The Weight of Stones
A Charlie McKelvey Mystery by C. B. Forrest
Review: Detective-Constable Charlie McKelvey, in his early fifties and a thirty-year veteran of the Toronto PD, has the weight of the world on his shoulders. His runaway teenaged son, Gavin, has been killed and the killer is still at large. His family is falling apart as he and his wife, Caroline, stumble through "the battlefield of marriage", she seeking solace in counselling, he believing, "you can only talk about things for so long." Charlie's time for talking is over. Now he wants action. Especially when his pleas for an extended investigation into his son's death are rejected by his supervisors, including his boss, 38-year-old Inspector Tina Aoki. So he sets out, a vigilante of one, to get the weights of his world – "the weight of stones" as author C. B. Forrest calls them - off of his back - his grief over his son's death, his guilt over Gavin leaving home, his frustrations over his crumbling career and his disintegrating marriage. His successes and failures form the absorbing story that Forrest adeptly weaves about a father's bloody-minded obsession to avenge his son's death.
In detailing his story and introducing Charlie and his colleagues, friends and enemies, Forrest portrays a dark world of drug-dealing bikers in rival gangs, a cop on the take, a wife who wilts under the weight of her sorrow, a son who gets entangled in a world of drugs for which he pays with his life, and a grandchild a grandfather never knew he had. There's a "black-haired girl" caught up in prostitution until she's abducted by Charlie, an unwanted gift of a neighbour's dog with a persona all its own, and there's Charlie's female police partner, Detective Mary-Ann Hattie, willing to provide classified evidence to him, even to substitute as his wife when Caroline departs for the West Coast and Charlie takes forced early retirement for medical reasons. And ironically, there's a 30-year-old widowed school teacher for whom Charlie reluctantly agrees to become a mentor and grief counsellor. And for Charlie as he suffers through "the status quo of hauling grief around like a bag of stones," there isn't a day goes by "that he didn't envision revenge." But the tension-laden problem that Forrest so masterfully twists, turns and teases out as Charlie struggles with his burden is whether he has targeted the right perpetrator and for the right reasons.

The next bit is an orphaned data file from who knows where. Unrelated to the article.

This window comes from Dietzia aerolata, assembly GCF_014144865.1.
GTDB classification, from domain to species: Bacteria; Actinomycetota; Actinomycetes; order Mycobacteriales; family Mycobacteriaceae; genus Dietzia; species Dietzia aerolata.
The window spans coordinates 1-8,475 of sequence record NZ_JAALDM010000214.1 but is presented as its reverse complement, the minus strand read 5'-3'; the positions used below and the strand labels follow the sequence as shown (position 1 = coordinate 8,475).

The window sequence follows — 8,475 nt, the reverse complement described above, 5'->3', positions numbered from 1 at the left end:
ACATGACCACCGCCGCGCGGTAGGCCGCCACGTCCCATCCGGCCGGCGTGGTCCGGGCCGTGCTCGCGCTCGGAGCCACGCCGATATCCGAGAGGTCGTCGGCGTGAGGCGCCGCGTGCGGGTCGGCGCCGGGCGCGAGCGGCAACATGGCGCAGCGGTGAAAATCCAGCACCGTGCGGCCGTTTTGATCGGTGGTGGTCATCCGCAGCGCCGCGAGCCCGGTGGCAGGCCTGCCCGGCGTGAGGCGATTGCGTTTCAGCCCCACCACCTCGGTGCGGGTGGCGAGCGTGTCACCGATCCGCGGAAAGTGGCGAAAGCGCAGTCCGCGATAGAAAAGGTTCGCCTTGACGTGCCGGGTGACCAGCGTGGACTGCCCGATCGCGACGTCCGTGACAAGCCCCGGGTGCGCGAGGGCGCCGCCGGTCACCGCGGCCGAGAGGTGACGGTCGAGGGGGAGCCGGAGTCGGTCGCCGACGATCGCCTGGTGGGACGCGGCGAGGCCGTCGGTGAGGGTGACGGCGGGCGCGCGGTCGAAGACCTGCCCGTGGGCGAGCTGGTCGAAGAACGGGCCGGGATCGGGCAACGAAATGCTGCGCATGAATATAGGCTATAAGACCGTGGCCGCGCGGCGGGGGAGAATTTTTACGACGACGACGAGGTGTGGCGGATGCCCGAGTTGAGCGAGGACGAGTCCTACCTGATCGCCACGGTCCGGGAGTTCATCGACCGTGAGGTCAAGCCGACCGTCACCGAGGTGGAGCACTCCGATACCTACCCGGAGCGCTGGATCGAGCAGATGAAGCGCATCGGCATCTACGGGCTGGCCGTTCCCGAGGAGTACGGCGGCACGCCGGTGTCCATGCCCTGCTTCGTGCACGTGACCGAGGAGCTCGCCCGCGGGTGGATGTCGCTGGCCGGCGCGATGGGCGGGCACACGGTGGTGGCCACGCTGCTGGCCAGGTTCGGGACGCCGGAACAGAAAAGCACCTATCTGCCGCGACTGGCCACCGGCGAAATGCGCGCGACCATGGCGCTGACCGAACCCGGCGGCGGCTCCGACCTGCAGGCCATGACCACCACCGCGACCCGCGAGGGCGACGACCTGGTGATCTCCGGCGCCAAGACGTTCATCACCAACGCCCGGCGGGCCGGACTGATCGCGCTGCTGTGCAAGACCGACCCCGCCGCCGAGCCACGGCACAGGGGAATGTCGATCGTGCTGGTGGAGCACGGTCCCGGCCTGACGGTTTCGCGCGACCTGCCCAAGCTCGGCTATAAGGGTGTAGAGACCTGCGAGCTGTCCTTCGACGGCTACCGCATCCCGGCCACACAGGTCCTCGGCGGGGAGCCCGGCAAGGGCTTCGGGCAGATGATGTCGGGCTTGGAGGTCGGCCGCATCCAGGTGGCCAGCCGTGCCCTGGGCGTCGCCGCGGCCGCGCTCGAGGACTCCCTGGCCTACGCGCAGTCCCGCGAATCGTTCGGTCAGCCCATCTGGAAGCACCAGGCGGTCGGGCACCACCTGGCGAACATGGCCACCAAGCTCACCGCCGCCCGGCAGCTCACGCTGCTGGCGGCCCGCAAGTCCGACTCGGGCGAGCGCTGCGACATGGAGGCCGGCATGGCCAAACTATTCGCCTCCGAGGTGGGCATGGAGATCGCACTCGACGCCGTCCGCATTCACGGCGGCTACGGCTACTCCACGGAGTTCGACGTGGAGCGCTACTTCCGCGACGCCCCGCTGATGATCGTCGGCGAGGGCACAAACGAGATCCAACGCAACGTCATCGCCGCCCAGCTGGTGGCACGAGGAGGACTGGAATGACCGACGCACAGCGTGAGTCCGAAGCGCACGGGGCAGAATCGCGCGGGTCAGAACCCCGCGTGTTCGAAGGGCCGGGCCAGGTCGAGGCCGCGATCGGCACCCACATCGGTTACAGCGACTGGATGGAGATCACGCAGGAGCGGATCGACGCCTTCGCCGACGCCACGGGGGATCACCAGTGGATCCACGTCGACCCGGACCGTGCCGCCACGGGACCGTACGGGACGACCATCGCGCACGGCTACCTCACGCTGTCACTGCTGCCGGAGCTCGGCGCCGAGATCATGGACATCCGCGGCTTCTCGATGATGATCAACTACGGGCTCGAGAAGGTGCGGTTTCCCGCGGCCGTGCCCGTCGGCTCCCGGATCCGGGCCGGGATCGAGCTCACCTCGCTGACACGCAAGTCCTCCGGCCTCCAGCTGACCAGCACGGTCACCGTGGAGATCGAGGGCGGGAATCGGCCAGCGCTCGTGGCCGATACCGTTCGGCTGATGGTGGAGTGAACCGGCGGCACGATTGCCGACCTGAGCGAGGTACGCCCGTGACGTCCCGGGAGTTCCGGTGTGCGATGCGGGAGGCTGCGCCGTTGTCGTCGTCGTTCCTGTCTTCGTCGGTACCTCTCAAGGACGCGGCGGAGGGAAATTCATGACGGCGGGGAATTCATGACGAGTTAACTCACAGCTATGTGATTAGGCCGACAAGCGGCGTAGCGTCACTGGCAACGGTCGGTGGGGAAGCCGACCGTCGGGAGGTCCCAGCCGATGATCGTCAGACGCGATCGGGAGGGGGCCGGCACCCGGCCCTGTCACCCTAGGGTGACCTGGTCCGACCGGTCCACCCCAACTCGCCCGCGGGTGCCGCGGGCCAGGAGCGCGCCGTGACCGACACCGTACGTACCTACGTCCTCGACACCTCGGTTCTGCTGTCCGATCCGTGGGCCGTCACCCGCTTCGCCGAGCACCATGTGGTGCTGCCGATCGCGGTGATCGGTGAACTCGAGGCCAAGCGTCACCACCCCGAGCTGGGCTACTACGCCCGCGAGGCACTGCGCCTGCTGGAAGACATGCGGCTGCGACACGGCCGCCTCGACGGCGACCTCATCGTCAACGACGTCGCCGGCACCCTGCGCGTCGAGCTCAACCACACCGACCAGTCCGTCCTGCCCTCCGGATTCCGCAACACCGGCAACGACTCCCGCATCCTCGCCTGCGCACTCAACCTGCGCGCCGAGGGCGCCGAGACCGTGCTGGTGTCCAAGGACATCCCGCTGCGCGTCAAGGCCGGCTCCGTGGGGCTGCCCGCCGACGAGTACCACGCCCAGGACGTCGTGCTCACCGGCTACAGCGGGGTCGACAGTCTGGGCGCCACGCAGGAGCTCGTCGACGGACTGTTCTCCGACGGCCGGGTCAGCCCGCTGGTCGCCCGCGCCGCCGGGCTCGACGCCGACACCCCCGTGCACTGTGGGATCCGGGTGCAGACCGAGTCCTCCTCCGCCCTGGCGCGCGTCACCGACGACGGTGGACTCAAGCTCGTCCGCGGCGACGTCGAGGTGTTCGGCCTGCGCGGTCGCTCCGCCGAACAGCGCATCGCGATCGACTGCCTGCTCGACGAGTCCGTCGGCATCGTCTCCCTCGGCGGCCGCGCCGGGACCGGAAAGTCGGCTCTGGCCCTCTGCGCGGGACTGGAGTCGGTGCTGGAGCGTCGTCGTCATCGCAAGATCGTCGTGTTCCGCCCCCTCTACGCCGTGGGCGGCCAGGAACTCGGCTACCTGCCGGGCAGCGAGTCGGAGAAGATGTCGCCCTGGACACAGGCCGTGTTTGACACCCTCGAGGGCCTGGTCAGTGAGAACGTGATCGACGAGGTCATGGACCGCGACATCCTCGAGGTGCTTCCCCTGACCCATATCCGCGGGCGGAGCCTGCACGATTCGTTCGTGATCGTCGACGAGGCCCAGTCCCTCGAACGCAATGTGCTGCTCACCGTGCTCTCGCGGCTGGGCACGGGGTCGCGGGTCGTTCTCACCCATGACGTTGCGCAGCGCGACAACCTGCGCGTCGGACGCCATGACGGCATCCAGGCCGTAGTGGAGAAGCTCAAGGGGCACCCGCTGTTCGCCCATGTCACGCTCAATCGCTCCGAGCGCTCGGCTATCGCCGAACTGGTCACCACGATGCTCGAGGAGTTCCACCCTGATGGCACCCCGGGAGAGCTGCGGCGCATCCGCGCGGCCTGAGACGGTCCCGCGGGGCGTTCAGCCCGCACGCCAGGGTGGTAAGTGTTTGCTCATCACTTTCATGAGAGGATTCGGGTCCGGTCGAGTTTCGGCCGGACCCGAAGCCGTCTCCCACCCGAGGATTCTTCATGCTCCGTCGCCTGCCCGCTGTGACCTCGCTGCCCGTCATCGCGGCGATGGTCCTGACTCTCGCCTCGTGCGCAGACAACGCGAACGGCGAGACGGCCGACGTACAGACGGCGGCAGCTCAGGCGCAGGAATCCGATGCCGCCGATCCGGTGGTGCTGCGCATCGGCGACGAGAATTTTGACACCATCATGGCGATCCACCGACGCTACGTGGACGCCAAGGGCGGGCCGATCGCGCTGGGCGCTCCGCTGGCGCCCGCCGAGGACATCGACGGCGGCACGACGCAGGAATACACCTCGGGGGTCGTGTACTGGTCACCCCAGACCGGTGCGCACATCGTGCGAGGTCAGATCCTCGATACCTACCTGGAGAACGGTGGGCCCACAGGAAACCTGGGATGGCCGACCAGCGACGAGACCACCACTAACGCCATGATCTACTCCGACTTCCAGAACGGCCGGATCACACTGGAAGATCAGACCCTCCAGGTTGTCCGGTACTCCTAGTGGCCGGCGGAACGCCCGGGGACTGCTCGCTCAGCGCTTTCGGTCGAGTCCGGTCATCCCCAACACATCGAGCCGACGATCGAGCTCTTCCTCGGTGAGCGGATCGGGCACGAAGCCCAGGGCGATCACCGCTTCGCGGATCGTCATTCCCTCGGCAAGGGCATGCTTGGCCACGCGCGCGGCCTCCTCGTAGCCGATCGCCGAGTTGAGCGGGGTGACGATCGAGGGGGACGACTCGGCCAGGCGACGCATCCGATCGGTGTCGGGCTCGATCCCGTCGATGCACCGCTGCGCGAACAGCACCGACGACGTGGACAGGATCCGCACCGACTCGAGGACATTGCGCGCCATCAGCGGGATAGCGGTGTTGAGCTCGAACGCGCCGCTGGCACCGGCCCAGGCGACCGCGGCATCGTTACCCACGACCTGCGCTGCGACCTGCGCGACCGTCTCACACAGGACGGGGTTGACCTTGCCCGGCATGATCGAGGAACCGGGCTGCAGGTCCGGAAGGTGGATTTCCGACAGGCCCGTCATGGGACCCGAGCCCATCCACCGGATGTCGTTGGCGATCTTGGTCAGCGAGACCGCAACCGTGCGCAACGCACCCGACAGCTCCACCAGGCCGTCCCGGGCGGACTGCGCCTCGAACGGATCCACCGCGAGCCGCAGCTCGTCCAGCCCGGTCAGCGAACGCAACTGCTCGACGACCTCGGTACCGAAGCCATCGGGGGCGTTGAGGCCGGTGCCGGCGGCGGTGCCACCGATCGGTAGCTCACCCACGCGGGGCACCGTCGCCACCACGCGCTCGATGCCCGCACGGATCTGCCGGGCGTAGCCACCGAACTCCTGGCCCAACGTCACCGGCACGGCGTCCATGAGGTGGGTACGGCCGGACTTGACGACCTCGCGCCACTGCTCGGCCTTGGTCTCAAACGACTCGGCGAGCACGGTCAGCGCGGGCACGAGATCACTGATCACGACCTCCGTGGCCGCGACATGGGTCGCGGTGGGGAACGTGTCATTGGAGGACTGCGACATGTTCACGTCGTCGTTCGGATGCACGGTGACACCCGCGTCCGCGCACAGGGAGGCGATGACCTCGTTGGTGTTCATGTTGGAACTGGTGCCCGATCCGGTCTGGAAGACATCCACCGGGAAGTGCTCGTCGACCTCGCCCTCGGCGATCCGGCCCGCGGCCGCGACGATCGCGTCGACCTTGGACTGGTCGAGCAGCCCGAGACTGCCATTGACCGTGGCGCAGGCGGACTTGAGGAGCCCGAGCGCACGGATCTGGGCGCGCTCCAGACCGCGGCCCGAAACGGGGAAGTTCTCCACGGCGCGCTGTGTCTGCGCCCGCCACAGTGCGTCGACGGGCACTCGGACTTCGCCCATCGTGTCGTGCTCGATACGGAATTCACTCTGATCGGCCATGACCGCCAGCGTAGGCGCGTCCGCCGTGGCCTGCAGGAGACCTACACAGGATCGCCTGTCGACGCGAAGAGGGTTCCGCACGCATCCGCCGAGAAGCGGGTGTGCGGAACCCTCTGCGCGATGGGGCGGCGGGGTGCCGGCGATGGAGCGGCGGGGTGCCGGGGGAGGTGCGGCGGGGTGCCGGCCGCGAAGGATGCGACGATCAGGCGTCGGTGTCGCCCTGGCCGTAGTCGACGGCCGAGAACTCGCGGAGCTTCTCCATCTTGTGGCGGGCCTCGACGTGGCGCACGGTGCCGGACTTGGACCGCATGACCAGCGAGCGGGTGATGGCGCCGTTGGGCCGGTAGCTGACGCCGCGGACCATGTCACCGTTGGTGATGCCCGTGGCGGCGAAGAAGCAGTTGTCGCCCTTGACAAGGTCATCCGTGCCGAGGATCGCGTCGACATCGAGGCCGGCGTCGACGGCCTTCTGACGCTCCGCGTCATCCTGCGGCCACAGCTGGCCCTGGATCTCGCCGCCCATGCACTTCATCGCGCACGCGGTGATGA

In a story heavy with atmosphere, Charlie watches "people come and go from the cemetery, human traffic manoeuvring through the landscape of grief." He tastes the city "in the back of his throat, wet dirt and ash." He suffers from "this weight on my chest, these thoughts on my mind." Even a gangster sees Charlie's loss of his son as "a weight [for Charlie] to carry for the rest of his life." And, later when justice has been served, Charlie feels "the weight of the years dripping from his shoulders." And then, Charlie recalls early days with his son, Gavin, "skipping stones across the green-blue water of a lake. He feels the presence of their bodies as strong as the sun on a hot day, hears each of their hearts beating, just slightly out of time."
Special thanks to M. Wayne Cunningham (firstname.lastname@example.org) for contributing his review of The Weight of Stones.
Review Copyright © 2009 — M. Wayne Cunningham — All Rights Reserved
Reprinted with Permission
Location(s) referenced in The Weight of Stones: Toronto
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The Weight of Stones by C. B. Forrest — A Charlie McKelvey Mystery
Publisher: Rendezvous Crime
Format: Trade Paperback
Publication Date: April 2009
List Price: $15.95
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Page Author: Lance Wright
Site Publisher: Mysterious Reviews
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